So the mixing resistors act as a voltage divider. If the top pot is set at 50% and I am going to wave my magic wand at the triode resistance equivalent and say it is 0 ohms rather than 41k, just to make the math easier. So the 1M pot at 50% we have two 500k resistances in parallel, which is 250k.

So now with the pentode pot at 100% putting out 10V we have the 10V split across 220k, 220k, 250k. With the triode side of point E we have 10V x ( (220k + 250k) / (220k + 220k + 250) ) = 10V x (470k / 690k) = 6.8V

So in the end we will end up with roughly 5.4 to 6.8V of the 10V signal. Now if we did not have the mixing resistors we could get the maximum voltage from the pentode side when the triode side pot is set to the middle of the resistance range of 500k to ground (remember 50% of rotation of a log pot is not 500k). Now if you turn the triode pot to 0% all the signal from the pentode is shorted to ground and you will have no signal at point E. If you have the triode pot at 100% you will effectively shorted out the signal with the 41k load on the pentode side.

So the mixing resistors is a necessary evil if you just want to use the volume controls and have them operate as you would expect. But if you have the opposite pot turned up or down you would have little signal from the channel you are using and you may think something is wrong. You could turn up the pentode channel to a point and then rotate the triode pot to find the point where you have an equal resistance on either side of the pot and therefor not load down the pentode channel.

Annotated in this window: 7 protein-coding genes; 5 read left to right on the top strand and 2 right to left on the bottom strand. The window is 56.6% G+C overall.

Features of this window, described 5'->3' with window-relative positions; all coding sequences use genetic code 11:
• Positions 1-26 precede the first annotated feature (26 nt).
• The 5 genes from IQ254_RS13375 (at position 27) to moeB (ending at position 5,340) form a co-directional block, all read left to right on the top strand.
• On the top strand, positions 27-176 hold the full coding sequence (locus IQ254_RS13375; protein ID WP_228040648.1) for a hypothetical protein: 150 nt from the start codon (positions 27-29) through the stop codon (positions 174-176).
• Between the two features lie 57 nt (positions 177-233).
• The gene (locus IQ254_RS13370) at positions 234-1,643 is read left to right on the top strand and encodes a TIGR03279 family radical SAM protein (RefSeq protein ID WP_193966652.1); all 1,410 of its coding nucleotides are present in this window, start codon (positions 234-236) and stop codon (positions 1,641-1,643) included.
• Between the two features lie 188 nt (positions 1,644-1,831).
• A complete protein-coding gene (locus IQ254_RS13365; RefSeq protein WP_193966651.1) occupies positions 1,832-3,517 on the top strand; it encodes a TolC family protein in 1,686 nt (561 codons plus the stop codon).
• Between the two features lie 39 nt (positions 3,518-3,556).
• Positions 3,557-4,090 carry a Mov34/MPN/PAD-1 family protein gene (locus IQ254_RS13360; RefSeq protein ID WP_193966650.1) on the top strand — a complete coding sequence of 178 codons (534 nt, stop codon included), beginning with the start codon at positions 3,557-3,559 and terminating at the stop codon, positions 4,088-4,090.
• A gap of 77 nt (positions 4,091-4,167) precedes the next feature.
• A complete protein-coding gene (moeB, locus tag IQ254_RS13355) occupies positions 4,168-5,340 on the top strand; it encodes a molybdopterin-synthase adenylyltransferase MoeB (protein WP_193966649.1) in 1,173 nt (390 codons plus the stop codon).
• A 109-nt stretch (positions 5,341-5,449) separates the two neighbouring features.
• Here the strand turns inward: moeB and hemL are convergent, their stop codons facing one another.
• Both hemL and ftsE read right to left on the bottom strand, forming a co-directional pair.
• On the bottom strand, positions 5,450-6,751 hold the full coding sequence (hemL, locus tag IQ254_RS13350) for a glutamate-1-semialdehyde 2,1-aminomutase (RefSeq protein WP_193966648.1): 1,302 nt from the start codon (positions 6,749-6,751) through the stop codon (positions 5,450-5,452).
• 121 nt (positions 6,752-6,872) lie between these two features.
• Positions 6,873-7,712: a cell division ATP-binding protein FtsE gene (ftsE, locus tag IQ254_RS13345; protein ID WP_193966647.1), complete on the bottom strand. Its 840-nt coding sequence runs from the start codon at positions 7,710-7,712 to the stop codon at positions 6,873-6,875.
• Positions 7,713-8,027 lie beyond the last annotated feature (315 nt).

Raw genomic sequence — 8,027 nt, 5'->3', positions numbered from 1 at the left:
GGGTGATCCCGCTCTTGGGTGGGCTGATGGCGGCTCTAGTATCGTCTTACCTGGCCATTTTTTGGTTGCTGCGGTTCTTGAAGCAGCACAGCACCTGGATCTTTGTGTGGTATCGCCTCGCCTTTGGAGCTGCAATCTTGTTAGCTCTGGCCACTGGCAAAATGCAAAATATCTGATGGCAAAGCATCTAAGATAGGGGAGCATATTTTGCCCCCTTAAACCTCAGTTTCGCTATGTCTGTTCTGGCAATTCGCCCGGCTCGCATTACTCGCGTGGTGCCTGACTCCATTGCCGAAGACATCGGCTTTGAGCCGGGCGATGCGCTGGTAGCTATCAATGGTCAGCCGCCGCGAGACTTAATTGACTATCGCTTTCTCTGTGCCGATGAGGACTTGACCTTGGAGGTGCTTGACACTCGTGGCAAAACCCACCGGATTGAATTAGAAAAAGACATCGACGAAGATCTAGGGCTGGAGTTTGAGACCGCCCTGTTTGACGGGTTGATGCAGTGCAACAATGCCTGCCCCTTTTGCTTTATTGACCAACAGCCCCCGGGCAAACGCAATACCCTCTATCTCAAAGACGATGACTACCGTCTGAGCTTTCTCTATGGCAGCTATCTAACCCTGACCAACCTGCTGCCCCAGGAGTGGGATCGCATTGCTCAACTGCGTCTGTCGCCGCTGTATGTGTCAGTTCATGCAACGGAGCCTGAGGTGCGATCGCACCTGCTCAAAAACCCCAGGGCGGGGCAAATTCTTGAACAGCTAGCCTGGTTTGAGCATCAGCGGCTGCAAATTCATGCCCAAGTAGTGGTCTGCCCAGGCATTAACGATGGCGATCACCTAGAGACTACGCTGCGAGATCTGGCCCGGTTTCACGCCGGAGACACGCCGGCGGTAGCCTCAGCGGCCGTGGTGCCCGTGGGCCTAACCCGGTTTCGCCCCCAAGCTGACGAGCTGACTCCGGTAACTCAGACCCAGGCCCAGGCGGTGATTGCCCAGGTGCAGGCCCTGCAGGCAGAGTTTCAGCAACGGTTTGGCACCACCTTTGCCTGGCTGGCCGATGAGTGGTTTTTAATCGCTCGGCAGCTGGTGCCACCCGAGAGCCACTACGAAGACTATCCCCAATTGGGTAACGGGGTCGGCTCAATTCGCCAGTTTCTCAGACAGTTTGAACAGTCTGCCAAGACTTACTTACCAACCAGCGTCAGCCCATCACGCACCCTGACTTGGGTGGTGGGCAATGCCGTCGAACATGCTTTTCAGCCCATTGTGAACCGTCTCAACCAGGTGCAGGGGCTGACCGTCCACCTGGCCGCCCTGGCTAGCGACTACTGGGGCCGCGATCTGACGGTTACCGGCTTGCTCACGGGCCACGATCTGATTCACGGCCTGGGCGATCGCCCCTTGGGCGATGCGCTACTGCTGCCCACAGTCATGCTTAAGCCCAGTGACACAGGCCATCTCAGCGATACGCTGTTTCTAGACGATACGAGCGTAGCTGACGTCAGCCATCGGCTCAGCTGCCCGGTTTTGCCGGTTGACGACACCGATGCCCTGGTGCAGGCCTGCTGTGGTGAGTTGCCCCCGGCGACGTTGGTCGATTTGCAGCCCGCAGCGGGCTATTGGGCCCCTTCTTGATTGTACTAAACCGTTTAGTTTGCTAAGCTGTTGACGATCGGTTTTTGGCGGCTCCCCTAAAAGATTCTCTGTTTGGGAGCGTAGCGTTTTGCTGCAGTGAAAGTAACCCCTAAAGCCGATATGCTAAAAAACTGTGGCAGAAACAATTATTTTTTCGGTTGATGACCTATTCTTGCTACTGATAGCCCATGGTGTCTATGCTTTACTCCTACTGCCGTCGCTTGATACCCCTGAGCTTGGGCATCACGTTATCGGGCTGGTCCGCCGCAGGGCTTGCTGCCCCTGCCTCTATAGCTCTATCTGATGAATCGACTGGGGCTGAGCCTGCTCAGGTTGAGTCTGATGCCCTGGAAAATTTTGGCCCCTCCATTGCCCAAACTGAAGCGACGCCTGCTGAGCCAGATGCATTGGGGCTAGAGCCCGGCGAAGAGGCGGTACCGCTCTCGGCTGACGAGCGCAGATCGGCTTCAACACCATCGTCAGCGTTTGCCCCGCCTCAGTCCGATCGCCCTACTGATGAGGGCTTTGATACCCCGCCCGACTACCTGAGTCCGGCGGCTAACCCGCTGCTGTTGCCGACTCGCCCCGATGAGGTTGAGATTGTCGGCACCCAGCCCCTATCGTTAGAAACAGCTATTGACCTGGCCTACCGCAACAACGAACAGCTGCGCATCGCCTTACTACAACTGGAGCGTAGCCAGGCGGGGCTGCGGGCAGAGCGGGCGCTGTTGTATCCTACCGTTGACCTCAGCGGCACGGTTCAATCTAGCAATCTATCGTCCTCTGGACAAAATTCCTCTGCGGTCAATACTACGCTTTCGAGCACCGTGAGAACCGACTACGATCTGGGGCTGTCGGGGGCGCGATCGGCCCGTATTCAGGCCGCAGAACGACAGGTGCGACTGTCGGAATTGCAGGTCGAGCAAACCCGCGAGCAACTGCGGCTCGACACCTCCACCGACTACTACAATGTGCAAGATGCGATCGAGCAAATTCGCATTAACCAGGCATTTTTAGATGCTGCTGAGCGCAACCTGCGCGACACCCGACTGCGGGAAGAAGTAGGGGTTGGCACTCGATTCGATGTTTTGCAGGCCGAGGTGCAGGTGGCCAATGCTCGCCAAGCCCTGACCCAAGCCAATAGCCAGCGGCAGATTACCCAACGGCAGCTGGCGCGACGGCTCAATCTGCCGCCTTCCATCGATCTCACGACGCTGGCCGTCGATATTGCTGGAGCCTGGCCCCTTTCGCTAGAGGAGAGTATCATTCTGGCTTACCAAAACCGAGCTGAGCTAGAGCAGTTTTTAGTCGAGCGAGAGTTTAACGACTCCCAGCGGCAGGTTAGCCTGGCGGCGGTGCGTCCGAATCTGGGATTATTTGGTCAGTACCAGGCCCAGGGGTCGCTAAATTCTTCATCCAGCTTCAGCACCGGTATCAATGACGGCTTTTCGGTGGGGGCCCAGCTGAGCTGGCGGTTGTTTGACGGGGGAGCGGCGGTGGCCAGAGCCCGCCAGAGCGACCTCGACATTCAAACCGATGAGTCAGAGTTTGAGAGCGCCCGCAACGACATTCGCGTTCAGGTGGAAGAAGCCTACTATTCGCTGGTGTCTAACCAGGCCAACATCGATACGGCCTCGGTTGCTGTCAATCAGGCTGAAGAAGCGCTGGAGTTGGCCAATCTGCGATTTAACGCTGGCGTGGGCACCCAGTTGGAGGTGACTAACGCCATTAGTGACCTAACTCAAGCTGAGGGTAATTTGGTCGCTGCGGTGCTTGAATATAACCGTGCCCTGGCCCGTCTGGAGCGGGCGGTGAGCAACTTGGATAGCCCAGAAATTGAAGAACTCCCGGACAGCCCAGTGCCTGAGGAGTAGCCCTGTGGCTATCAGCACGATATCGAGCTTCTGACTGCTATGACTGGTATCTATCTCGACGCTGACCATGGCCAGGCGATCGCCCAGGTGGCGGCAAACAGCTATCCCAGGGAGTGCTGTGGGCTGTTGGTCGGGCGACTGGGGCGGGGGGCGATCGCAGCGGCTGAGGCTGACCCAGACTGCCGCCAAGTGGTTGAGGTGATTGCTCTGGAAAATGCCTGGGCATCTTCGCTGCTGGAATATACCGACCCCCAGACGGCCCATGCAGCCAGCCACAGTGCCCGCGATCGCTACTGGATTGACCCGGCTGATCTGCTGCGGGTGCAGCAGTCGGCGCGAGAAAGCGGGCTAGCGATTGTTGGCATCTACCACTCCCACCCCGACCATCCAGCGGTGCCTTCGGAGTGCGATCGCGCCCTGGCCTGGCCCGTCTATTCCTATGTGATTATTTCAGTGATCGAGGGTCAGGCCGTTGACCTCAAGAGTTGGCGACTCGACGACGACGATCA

You can jumper across the two 220k mixing resistors and see how the signal of the one channel can be loaded down by turning down, or up, the other volume control.

A lot here again, once you see the concept you start seeing how the AC signal is effected by the other parts of the circuit.

The pentode side should be operating as the other amps (if you have the switch on the grid leak bias circuit). Something is causing it not to it seems.